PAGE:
A highly pathogenic strain of avian influenza in Texas prompted more countries to ban U.S. imports of U.S. poultry yesterday, an unusual and troubling blow for an industry that sells a significant portion of its products internationally.
More than 30 countries have blocked at least some poultry items from the United States or from certain states, such as Delaware, where the first cases were discovered several weeks ago.
Mexico expanded its ban yesterday to the entire United States, South Korea made its informal ban official, and the 15-nation European Union jumped on the bandwagon, although it isn't a major customer because it imports only live chickens, live turkeys and eggs from the United States.
Last year, nearly 15 percent of poultry meat produced in the United States was exported, a $1.8 billion business. Most of that was broiler chickens.
The top five importers of U.S. broilers -- Russia, Hong Kong, China, Mexico and South Korea -- have imposed at least partial bans on U.S. poultry. Together, they imported nearly $800 million in U.S. broilers last year.
"We're highly concerned, naturally," Toby Moore, spokesman for the Georgia-based USA Poultry & Egg Export Council, said of the bans. "It's really gotten kind of crazy."
Delaware has not found signs of avian flu since it was detected on two farms there more than two weeks ago. About 250 Delaware farms have since tested negative for the disease.
The state and chicken companies on the Delmarva Peninsula are continuing to test because poultry is an important part of the economy in the region, which includes parts of Maryland, Delaware and Virginia.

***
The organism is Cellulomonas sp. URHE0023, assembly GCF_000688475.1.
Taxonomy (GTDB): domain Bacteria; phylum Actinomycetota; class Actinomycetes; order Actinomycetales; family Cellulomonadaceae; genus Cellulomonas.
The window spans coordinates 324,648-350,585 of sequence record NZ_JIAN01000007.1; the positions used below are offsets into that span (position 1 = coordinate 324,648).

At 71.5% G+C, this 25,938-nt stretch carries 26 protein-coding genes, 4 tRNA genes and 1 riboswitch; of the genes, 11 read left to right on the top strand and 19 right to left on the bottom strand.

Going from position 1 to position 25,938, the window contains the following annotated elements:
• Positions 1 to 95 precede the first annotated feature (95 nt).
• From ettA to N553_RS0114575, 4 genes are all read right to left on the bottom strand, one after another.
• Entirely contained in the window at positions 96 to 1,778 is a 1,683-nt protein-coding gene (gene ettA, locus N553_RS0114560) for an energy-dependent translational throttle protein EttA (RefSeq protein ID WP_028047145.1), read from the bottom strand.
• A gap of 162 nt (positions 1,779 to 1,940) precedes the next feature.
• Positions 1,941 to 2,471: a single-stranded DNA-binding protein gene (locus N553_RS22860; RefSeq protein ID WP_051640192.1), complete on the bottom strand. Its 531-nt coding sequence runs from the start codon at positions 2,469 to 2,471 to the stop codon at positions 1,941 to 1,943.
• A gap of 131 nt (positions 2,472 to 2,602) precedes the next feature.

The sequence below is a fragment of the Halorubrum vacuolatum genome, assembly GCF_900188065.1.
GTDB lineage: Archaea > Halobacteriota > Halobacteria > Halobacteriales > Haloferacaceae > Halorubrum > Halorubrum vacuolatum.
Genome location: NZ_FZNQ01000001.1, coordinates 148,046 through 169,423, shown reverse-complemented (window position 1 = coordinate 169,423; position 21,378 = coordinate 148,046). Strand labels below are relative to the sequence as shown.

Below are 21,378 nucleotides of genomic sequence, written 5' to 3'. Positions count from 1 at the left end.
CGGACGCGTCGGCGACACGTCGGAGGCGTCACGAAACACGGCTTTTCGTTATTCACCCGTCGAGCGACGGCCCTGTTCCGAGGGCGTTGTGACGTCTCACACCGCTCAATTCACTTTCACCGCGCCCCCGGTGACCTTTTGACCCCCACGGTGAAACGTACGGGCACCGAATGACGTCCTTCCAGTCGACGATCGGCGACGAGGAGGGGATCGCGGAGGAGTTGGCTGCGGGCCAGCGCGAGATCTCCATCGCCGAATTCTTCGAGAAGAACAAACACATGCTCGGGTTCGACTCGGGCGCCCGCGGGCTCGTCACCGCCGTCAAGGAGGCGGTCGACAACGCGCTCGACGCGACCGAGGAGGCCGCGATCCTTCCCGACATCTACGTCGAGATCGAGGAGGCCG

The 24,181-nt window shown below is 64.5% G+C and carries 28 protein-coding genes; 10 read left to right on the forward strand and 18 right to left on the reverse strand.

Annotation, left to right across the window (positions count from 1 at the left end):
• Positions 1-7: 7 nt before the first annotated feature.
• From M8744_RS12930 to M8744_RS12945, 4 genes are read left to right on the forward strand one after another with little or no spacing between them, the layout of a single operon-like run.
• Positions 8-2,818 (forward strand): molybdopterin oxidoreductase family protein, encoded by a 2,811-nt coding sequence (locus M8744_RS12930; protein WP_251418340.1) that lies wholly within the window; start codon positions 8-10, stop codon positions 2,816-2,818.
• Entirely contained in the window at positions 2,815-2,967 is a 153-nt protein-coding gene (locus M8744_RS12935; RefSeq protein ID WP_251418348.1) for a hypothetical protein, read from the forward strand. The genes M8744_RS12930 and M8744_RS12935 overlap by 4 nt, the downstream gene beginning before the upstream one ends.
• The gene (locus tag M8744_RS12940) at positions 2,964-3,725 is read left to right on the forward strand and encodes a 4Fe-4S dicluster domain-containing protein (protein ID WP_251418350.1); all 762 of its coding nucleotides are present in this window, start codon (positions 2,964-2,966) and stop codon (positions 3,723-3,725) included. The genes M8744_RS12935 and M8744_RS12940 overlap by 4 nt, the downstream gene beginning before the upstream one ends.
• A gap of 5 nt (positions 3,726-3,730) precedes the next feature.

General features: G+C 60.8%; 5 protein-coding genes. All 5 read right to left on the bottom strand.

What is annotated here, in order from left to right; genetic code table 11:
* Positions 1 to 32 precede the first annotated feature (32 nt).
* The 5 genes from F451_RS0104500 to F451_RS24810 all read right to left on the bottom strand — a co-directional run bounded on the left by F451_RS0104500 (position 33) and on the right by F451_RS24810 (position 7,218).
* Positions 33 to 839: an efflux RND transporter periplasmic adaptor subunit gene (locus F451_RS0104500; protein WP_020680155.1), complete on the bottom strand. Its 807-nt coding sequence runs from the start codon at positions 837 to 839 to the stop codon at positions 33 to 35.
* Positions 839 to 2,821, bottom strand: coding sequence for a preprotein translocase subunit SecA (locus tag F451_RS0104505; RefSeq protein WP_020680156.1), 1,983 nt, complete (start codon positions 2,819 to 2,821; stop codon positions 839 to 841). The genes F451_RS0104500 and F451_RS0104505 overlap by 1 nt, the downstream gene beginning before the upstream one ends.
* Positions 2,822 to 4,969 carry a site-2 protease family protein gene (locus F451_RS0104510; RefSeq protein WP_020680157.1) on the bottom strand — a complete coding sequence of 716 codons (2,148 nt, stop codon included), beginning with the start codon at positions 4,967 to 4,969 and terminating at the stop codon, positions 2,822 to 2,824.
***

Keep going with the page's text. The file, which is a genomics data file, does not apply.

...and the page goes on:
After the Delaware cases, various strains of the flu were discovered at four live-bird markets in New Jersey, a farm in Pennsylvania and, on Friday, at a southeast Texas farm that supplies the live-bird markets in Houston.
Unlike the Asian bird flu, none of the American strains is considered harmful to humans. But the Texas case is the first in 20 years in the United States that is highly pathogenic, meaning it's more deadly to the poultry.
"There's nothing to indicate that it's spread beyond that farm," said Richard L. Lobb, spokesman for the National Chicken Council. "The things that need to be done are being done. We just hope that foreign governments will look at the facts and make a decision on the basis of the facts. ... People are being awfully quick on the trigger about these trade bans."
Lobb said the international reaction is unusual and seems to be an overreaction spurred by worries about the deadly Asian strain. Avian influenza appears somewhere in the United States nearly every year.
Perdue Farms Inc. in Salisbury, one of the major Delmarva poultry companies, shouldn't be greatly affected by the bans because it doesn't export much chicken, said company spokeswoman Tita Cherrier.
"But then again, it may be too early" to say, she noted. "Who knows in the long run?"
Exporters are in limbo, Moore said, and there's "a fair amount of product in jeopardy" because it's on ships that have sailed overseas but haven't been permitted to unload.
"It really shows ... how international our industry has become when a chicken sneezes in Delaware and the impact is felt in Japan," he said.
The Associated Press contributed to this article.